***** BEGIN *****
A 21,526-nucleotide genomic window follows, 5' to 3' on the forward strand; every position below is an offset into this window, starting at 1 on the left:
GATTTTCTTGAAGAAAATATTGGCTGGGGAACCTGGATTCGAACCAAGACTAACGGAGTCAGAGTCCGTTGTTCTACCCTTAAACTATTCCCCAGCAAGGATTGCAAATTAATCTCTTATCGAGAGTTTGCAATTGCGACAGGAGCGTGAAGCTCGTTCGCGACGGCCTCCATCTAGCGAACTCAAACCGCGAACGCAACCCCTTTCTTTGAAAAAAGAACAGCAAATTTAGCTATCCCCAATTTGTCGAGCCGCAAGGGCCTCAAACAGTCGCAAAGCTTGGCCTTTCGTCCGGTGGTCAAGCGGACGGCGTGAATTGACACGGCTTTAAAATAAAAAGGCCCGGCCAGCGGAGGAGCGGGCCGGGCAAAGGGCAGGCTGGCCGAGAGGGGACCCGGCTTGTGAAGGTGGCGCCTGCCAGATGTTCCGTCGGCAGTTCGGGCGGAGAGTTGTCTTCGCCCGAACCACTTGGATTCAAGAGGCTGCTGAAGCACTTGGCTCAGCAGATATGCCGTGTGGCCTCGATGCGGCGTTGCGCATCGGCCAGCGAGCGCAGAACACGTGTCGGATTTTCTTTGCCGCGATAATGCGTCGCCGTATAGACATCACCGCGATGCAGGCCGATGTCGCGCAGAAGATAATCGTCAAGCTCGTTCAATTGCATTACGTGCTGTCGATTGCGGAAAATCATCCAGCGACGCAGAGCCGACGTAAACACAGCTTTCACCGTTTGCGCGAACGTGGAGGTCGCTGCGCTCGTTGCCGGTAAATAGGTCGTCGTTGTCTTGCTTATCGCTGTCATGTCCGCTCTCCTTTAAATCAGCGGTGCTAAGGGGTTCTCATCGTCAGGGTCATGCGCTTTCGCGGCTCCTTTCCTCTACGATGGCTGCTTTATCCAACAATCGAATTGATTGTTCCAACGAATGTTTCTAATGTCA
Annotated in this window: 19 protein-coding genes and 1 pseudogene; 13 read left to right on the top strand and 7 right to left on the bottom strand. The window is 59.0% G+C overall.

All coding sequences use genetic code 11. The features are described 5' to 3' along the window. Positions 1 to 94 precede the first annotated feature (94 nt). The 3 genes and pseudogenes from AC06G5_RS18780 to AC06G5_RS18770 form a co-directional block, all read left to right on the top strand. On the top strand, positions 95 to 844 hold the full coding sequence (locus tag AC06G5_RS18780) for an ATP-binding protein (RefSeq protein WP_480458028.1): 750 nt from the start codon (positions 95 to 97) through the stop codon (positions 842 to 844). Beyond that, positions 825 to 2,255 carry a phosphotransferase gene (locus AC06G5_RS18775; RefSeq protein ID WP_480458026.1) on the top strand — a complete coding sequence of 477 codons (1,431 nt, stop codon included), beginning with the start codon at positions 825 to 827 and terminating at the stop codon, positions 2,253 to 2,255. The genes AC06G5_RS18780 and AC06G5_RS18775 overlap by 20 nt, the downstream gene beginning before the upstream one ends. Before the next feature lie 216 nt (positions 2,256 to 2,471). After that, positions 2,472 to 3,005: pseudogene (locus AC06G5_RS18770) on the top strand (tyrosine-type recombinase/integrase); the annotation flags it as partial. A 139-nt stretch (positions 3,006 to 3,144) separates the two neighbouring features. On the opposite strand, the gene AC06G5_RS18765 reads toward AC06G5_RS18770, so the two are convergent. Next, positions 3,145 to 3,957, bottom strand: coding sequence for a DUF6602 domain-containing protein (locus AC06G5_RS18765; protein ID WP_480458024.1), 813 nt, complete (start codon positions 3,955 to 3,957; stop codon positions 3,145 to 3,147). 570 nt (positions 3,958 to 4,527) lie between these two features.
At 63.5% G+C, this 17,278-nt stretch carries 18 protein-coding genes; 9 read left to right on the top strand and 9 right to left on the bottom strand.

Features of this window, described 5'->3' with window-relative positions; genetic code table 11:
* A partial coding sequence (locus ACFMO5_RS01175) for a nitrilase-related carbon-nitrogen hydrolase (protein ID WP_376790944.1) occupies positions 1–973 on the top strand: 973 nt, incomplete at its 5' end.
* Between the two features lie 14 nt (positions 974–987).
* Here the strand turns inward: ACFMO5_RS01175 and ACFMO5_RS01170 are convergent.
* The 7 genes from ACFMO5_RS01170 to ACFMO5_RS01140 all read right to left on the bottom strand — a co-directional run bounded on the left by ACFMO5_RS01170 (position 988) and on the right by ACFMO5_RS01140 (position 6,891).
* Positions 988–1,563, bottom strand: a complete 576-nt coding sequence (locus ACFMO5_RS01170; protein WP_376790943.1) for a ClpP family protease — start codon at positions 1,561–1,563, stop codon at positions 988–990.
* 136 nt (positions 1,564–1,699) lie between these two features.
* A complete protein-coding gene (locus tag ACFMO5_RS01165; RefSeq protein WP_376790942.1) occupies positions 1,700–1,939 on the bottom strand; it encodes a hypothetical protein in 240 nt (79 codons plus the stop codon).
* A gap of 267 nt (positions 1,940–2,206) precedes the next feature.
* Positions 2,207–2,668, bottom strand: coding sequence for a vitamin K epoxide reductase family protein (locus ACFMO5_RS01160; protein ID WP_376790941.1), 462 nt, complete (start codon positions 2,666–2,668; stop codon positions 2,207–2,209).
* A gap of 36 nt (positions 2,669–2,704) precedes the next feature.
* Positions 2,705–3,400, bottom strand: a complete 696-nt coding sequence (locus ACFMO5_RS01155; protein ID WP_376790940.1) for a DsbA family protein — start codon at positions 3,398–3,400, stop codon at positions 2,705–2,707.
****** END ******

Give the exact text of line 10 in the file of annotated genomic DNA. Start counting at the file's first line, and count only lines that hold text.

* The 7 genes from ACFMO5_RS01170 to ACFMO5_RS01140 all read right to left on the bottom strand — a co-directional run bounded on the left by ACFMO5_RS01170 (position 988) and on the right by ACFMO5_RS01140 (position 6,891).